March 04: An Indian banker couple named Manvi from Hyderabad, who left India 30 years ago and worked in banks in Switzerland and Canada, landed in Montepulciano in Tuscany 4 years ago to make wine and settled down learning about making and selling wines from the region, writes Subhash Arora who is touched by their passion for quality wines and love for the hard work it involves
I was perplexed when I received a mail from a ‘Manvi Winery’ in Montepulciano barely a couple of days before I was to leave for Tuscany for the Tuscan Marathon Tasting from 9-16 February. The name sounded Indian so I read the mail carefully. I wasn’t surprised to note that it was owned by an Indian couple and confirmed immediately that I would see them at their stand during my visit.
I sought them out at the dinner organised by the Consorzio del Vino Nobile di Montepulciano on the evening of February 14 at the Fortezza, a day before the Anteprima was to be held there on February 15. No wonder I had never met them or heard of them before at the event since this was the first time they were participating at the Anteprima but were very enthusiastic.
With less than 2 Ha of vineyards in production, they are perhaps the smallest commercial winery in the Consortium and produce only around 7,000 bottles of wine annually. But they have been at it for the last few years and all their wines are Certified Organic.
‘We are an Indian born Canadian / Swiss couple that gave up our successful global banking careers to follow our passion for wine and live the dream of producing wine in Tuscany,’ Puru told me. It seems to be more of his being bitten by the bug than his wife Sudha Manvi who is now as enthusiastic and enjoys the life of a wine maker.
‘We are a family run winery and take part in each and every step of the process to ensure integrity and quality. Our philosophy is to produce high quality wines that truly represent the terroir using grapes that are also cultivated organically,’ says Puru.
Though rookies at the annual event of wine tasting for the international and Italian Press , the couple joined the Consortium of Vino Nobile the first thing after they bought the vineyard along with the winery from a hotelier/restaurateur who was not interested in selling wines but making only for self use and selling at all his properties , and was not keen on improving the quality.
Puru Manvi left Hyderabad when he was young and went to Switzerland where he has been working in banks most of his life, barring a few years in Canada-so did his wife. At the age of 25 he decided to retire when he would be 50. ‘When I reached 50 I was vacillating for a while but at 51 I decided I must pursue a different, more interesting career. Wine and farming were my interests and I wanted to do physical labour at this time of my life. Since continuation of work was a hindrance to my plans, I quit my job as a banker and came to Italy, spending one year in the interim going to India and driving around on a motor bike to draw some inspiration. I loved wine and had done some sommelier courses also, so I decided to buy a farm and start making wines,’ says Puru.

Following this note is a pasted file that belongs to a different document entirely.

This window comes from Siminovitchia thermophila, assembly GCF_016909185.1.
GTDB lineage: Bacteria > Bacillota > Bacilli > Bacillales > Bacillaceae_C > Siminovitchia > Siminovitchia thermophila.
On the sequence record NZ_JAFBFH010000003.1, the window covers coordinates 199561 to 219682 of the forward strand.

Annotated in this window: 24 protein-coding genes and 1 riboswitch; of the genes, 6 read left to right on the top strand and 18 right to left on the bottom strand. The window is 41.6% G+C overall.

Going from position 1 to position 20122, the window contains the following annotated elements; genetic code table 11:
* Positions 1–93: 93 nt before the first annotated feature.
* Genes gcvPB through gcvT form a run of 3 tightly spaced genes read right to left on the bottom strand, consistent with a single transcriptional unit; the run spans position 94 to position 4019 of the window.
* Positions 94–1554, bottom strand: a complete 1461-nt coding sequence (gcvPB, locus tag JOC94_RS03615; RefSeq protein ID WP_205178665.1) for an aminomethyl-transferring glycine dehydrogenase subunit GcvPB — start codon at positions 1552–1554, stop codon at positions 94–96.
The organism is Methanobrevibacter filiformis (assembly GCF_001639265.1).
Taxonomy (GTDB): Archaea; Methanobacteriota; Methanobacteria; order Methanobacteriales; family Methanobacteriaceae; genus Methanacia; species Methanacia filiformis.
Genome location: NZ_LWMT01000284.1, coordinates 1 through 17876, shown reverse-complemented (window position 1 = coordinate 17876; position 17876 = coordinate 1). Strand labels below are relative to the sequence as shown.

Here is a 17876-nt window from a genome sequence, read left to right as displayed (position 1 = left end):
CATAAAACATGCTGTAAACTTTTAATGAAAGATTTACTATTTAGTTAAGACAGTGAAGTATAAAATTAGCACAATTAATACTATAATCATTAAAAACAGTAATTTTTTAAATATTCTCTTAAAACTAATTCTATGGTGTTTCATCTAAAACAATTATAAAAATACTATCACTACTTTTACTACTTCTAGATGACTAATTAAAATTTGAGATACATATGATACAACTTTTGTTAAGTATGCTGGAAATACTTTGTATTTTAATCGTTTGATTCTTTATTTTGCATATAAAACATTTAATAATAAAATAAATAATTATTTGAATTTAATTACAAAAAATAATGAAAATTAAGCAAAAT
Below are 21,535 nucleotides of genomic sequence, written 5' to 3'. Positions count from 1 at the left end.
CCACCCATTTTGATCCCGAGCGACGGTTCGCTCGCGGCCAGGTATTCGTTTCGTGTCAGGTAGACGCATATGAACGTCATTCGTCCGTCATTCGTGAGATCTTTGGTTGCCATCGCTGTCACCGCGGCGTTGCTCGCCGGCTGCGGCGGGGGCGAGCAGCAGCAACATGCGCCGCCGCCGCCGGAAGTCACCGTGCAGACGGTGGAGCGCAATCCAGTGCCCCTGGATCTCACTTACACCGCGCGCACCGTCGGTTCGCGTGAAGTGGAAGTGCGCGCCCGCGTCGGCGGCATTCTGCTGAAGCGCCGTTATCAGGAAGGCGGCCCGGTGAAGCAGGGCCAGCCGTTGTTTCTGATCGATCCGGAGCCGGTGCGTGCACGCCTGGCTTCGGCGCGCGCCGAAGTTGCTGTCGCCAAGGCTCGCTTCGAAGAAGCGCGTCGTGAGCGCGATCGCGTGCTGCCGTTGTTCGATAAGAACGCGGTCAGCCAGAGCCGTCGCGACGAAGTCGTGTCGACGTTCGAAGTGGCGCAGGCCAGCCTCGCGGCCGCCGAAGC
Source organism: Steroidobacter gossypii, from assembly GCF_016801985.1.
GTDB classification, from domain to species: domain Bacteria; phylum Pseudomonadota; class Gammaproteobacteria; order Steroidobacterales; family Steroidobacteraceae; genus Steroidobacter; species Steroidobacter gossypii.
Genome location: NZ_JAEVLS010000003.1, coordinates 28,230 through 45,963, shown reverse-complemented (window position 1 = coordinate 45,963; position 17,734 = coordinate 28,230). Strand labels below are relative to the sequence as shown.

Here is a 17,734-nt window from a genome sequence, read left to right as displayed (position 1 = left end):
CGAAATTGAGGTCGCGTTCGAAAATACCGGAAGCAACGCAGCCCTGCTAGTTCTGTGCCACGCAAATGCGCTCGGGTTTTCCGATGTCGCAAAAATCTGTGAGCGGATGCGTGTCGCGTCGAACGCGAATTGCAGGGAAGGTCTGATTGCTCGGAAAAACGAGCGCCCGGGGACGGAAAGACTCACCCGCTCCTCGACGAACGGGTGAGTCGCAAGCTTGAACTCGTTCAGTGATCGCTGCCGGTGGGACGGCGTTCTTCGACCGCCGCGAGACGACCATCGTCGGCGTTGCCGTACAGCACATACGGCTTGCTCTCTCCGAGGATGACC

The couple came to Italy to do the recce for the proper plot of land. ‘It was my desire to set up a farm in Piemonte but the land was very costly there. Similar was the case with Montalcino where I wanted to make Brunello, my next choice. But Montepulciano I felt was very under rated and offered a better potential and so we focused on this area and bought the small piece of land to begin with. A lover of all-things-Italian, Puru feels the producers make excellent wines here and are the underdogs of Tuscany.
The wines are no doubt expensive but they have no difficulty selling them as they are a boutique winery, making organic wines. ‘We have solid banking connections throughout the world and with this network we are able to sell every bottle. Our prices are a bit high but not for the quality we produce,’ says Sudha with confidence.
I see a lot of similarity between the other wine couple from Hyderabad, Krishna and Uma Chigurupati who have set up a boutique winery Hampi Hills making high quality wines also driven totally by passion. Puru and Sudha Manvi do not know the couple from their old city of residence though Puru claims to have read about KRSMA wines somewhere and replied in the affirmative when I told him they must meet the couple when in Hyderabad.
The couple was leaving for India the same afternoon when the tastings took place with the producers and missed the chance of interacting with the journalists at the winery. ‘We will have time to taste our wines next year as we are here to stay,’ said Puru who was pleased that the couple got special attention at the dinner and the tasting next day since they were the only ‘Indian’ couple.
They seem to have suddenly got into the mould of marketing like other Montepulciano producers. They are taking part in Prowein this month as well as Vinitaly next month. You may visit this Indo-Swiss-Canadian couple and taste their wines at Prowein, Düsseldorf from 17-19 March at Hall 16, Stand F31 and Vinitaly, from 7-10 April at Hall 9, Stand D12-D13.
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